During the second season, Dobie and Maynard (along with Chatsworth) did a brief stint in the U.S. Army. The peacetime draft was in effect at the time, and the Vietnam War was as yet only a minor concern to most Americans when the series ended.

Beginning with the third season, Dobie moved from high school to S. Peter Pryor Junior College, surrounded by many of the same people. William Schallert played Leander Pomfritt, the English teacher at both the high school and the junior college; and Jean Byron (with whom Schallert would later co-star on The Patty Duke Show) played mathematics teachers Ruth Adams and Professor Imogene Burkhart (which was actually Jean Byron's real name).

Cast

Episodes

Broadcasting history

Nielsen ratings

Production

Dobie Gillis was filmed with two cameras, a method that producer and director Rod Amateau had learned while working with George Burns. The show was not filmed before a live studio audience, but a live audience viewed each episode and provided its laugh track.[1]

Because Hickman had appeared for several years on the comedy Love That Bob as Bob Cumming's nephew, Chuck, he was asked to dye his hair blond for the role of Dobie in order to distance himself from that character in the public's mind.[2] By the following year, however, Hickman was permitted to return to his natural brunette hair color.

Auguste Rodin's Statue of "The Thinker."

During the first season, many of the episodes would begin and end with Dobie sitting on a Central City park bench posed à la Auguste Rodin's statue, "The Thinker", a reproduction of which stood behind him. Speaking directly to the audience, he would explain to the viewing audience his problem of the week (usually girls or money). The use of the statue was phased out in later episodes.

After filming the third episode, Bob Denver announced that he had received his draft notice and the character of Maynard was given an elaborate sendoff (he enlisted in the Army) in the show's next episode, Maynard's Farewell to the Troops. Stage actor Michael J. Pollard was brought out from New York to play Maynard's cousin, Jerome Krebs. Before Pollard had completed his first episode, however, Denver returned and announced that he had been designated 4F (unfit for service) because of a neck injury he had sustained some years earlier. Pollard appeared in only one more episode before being bought out of his contract.[3] Pollard later appeared with his fellow Dobie Gillis co-star Warren Beatty in Bonnie and Clyde, and also appeared in other films, such as The Russians Are Coming, The Russians Are Coming.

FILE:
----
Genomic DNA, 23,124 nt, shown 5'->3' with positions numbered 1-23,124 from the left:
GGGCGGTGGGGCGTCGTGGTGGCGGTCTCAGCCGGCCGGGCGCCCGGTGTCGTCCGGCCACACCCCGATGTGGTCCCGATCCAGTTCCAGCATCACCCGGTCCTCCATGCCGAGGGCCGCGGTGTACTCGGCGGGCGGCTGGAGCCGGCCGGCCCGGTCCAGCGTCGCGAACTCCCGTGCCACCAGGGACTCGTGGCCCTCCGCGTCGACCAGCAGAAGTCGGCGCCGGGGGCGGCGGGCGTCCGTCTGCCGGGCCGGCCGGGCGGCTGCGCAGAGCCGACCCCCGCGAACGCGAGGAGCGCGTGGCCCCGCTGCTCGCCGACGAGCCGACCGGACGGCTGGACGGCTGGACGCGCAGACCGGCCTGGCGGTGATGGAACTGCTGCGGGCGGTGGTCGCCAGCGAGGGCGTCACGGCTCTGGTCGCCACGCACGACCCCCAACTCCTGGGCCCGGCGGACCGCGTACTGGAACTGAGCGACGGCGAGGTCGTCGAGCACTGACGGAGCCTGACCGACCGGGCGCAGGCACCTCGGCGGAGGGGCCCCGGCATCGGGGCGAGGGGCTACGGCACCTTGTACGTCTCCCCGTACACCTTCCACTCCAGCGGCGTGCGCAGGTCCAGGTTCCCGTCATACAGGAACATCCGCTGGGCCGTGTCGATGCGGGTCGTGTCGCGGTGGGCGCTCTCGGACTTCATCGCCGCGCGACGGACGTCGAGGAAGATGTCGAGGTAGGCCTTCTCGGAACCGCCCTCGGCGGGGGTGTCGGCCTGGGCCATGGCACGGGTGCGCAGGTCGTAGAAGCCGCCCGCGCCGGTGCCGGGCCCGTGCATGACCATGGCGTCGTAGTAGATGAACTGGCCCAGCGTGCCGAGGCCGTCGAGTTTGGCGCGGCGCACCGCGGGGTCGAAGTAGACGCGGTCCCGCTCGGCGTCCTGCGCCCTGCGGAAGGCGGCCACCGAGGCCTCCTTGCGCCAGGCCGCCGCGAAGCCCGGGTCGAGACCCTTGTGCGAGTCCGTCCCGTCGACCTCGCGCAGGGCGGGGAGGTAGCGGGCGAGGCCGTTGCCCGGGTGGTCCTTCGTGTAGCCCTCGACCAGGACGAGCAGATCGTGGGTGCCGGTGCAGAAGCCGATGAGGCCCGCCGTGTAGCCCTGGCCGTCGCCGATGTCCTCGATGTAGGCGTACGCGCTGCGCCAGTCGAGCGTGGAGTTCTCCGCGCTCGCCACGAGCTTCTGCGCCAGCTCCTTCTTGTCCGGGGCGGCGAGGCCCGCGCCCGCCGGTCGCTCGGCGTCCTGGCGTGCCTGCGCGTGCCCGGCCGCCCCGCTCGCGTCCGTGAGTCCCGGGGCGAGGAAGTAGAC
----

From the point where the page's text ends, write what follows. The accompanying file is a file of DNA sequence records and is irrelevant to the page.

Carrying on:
The actresses that played Dobie's love interests include Cheryl Holdridge, Michele Lee, Susan Watson, Marlo Thomas, Sally Kellerman, Ellen Burstyn (billed as Ellen McRae), Barbara Babcock, Sherry Jackson, Diana Millay and Barbara Bain. Yvonne Craig appeared in the opening credits and the closing sequence of the pilot film used to sell the series to CBS, but did not appear in the actual episode, "Caper at The Bijou", when it was broadcast. She would eventually play five different girl friends on the show, more than any other actress.